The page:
By now, you likely already know that Apple came out with new laptops today. I could talk about the new features at the existing price points or about how the new machines are very pretty, but you can easily find that elsewhere. Instead, I want to address some unfortunate details on the new laptops in terms of ports. After all, small details can make a big difference for audio users.

For connecting drives, audio interfaces, MIDI devices, and the like, you get:

  • MacBook Pro: Two USB 2.0 port, one FireWire800 port, one ExpressCard/34 slot
  • MacBook: Two USB 2.0 ports
  • MacBook Air: One USB 2.0 port

Those are Pro specs for laptop ports, really?

So FireWire is gone from non-Pro models. FW400 is gone from the Pros, though that turns out not to be entirely a deal-breaker (you can use FW800). And eSATA is still missing, which I personally think is too bad given the increasing availability of great external drives. (eSATA is an external SATA connector. In the real world, it blows away USB2. In theory, it also blows away FW800, but in practice, they’re typically neck and neck and both pretty great. Problem is, having just one FW800 limits flexibility.)

Note: A holdout from the previous generation, the white polycarbonate MacBook and 17″ MacBook Pro live on — at least for now. The US$999 white MacBook is a good buy if you don’t need the NVIDIA 3D graphics, with a FireWire 400 port and (now) a SuperDrive. The US$2799, 17″ MacBook Pro has a third USB port and a FireWire 400 port the “improved” models lack. I would guess both models will be phased out soon, however.

With Apple leaving their price points more or less in place, that means now could be a great time to snap up some deals on used or refurb models if you’re thinking of upgrading and want to save some cash versus a new model. And it means the MacBook, for at least some users, just got less appealing, not more.

FireWire 800 vs. 400

First off, FireWire 400 is gone entirely. On the MacBook Pro, this doesn’t wind up being as bad as it sounds. The FireWire800 jack is still available, and using an adapter, that means fairly easy backwards-compatibility with FireWire 400 audio devices. Here’s what MOTU has said in the past about using their popular FireWire-400 audio interface with FW800:

Also, you can use a FireWire 800-to-400 adapter to plug a MOTU FireWire interface into a computer with a FireWire 800 port. As our FireWire interfaces are FW 400 devices, there will be no performance increase by connecting them to a FW 800 bus, but there will also be no detriment to MOTU FW performance either. Using a FW 800-to-400 adapter simply provides you with more connectivity options.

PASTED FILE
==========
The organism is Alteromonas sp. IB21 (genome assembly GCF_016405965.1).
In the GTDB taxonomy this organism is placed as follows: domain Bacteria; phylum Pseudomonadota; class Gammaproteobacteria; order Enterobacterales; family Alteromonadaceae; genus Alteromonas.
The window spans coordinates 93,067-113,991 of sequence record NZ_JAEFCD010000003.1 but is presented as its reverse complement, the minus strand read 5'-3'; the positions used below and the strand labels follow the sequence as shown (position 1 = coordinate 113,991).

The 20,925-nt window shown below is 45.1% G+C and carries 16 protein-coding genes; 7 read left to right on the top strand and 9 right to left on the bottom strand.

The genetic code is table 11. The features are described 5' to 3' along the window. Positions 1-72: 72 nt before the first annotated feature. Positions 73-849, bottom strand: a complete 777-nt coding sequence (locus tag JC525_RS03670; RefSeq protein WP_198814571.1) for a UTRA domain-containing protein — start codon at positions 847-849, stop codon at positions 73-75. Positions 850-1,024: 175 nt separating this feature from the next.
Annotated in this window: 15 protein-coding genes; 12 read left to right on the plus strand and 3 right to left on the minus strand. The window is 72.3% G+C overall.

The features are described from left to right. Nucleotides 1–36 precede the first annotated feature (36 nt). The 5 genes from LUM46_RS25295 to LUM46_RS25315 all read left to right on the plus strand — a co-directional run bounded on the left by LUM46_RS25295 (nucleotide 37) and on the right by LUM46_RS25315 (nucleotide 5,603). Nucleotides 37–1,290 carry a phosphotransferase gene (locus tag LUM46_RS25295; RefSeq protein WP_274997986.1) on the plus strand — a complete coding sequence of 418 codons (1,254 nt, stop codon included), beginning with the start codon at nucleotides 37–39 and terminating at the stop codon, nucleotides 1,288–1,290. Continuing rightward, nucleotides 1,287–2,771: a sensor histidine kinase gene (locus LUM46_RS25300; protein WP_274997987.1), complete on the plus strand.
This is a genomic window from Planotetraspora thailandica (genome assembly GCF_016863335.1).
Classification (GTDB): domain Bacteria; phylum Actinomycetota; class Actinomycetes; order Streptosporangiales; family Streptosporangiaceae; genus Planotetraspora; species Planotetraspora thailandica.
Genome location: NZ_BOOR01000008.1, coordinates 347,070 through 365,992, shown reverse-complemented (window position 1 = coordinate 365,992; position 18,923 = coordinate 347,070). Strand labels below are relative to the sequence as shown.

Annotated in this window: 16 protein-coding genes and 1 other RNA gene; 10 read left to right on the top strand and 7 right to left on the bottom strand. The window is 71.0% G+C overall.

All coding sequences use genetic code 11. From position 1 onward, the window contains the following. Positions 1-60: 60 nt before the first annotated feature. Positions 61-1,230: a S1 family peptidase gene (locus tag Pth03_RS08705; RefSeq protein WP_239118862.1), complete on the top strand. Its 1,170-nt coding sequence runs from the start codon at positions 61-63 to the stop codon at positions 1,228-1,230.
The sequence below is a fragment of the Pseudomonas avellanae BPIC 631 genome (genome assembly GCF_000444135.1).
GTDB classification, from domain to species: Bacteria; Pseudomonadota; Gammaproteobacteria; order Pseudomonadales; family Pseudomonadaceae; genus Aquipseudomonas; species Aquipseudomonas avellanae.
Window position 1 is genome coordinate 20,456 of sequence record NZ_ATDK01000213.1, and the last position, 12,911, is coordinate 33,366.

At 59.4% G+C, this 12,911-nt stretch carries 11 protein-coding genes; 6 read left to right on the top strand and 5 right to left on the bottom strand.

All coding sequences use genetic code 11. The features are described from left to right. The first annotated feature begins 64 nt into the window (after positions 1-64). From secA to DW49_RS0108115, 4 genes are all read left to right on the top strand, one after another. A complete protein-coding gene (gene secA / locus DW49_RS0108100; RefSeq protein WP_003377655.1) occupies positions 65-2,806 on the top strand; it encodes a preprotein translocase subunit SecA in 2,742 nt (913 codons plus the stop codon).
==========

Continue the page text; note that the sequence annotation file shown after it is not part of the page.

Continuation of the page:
In fact, I believe you will still get the benefit of bus power via the FireWire 800 jack. That actually makes this less annoying than using FireWire on PC laptops, as most (though not all) PC laptops use a 4-pin jack that doesn’t use power. (The upside of the 4-pin jack is, because it doesn’t carry power, it’s also not likely to fry gear when hot-plugged. I have heard isolated incidents of that happening, at least with video cameras.)

I’m also really disappointed that Apple hasn’t added eSATA. This is widely available on PC laptops, and allows superb drive performance – ideal for recording – and doesn’t involve squeezing anything else on our overburdened USB ports. Sure, you could use FW800, but many drives include eSATA in place of FW800, and you’ve just taken up your FW800 port with your audio interface. See the problem?

The break for the MacBook Pro is that you can make use of the ExpressCard slot and add functionality you don’t get, though that is an extra investment and you only get one slot.

MacBook Deal Breaker?

But let me be clear: there’s really, really bad news for the MacBook. FireWire 400 is gone. There’s no way to add it back, because the non-Pro models lack ExpressCard. You can’t edit video from a DV camera, you can’t plug in audio interfaces from the likes of MOTU and RME, and you’ll have to do all audio, MIDI, and external storage through two USB 2.0 jacks.

In fact, given this, I think I have to revoke my recommendation of the MacBooks. I’d suggest getting a US$999 plastic MacBook, which is still available, if you’re on a budget. It’ll run software like Ableton Live and Logic Studio quite well, and it offers better connectivity than the new MacBook. Otherwise, if you want a Mac, you should opt for the US$1999 Pro – or, if you want something in between, look for a used or refurbished previous-generation MacBook Pro, which has none of these compromises.

Apple: Stop Killing Our Ports!

I think Apple deserves a lot of the great press they’ve gotten lately. I think there are real reasons people switch to the Mac that aren’t related to marketing or image, which is something Microsoft often fails to recognize. But this does reveal a weakness of the Mac platform, which is that you are constrained to what Apple gives you in hardware choice. It’s worth noting that this is a definite mark in the plus column for standard PCs running Windows and Linux. That might not change your mind on OS choice, but there is still a choice, and each platform choice involves tradeoffs.

And OS choice aside, I hope Apple reconsiders and finds a way to occasionally add a port and not just take them away.

Yes, there is a lot of other news on these models, and I’m sure for some, on balance, this will be great. Go have a look at the specs and decide for yourself. I’m going to pass on this one, though – just my personal call.
MacBook Pro Specs
MacBook Specs

Updated: It’s time to talk to Apple, say fellow Mac users. Eugenia of Eugenia’s Rants and Thoughts is encouraging unhappy Mac users to tell Apple they want FireWire back on the MacBook:

No firewire on new Macbooks
Apple – MacBook – Feedback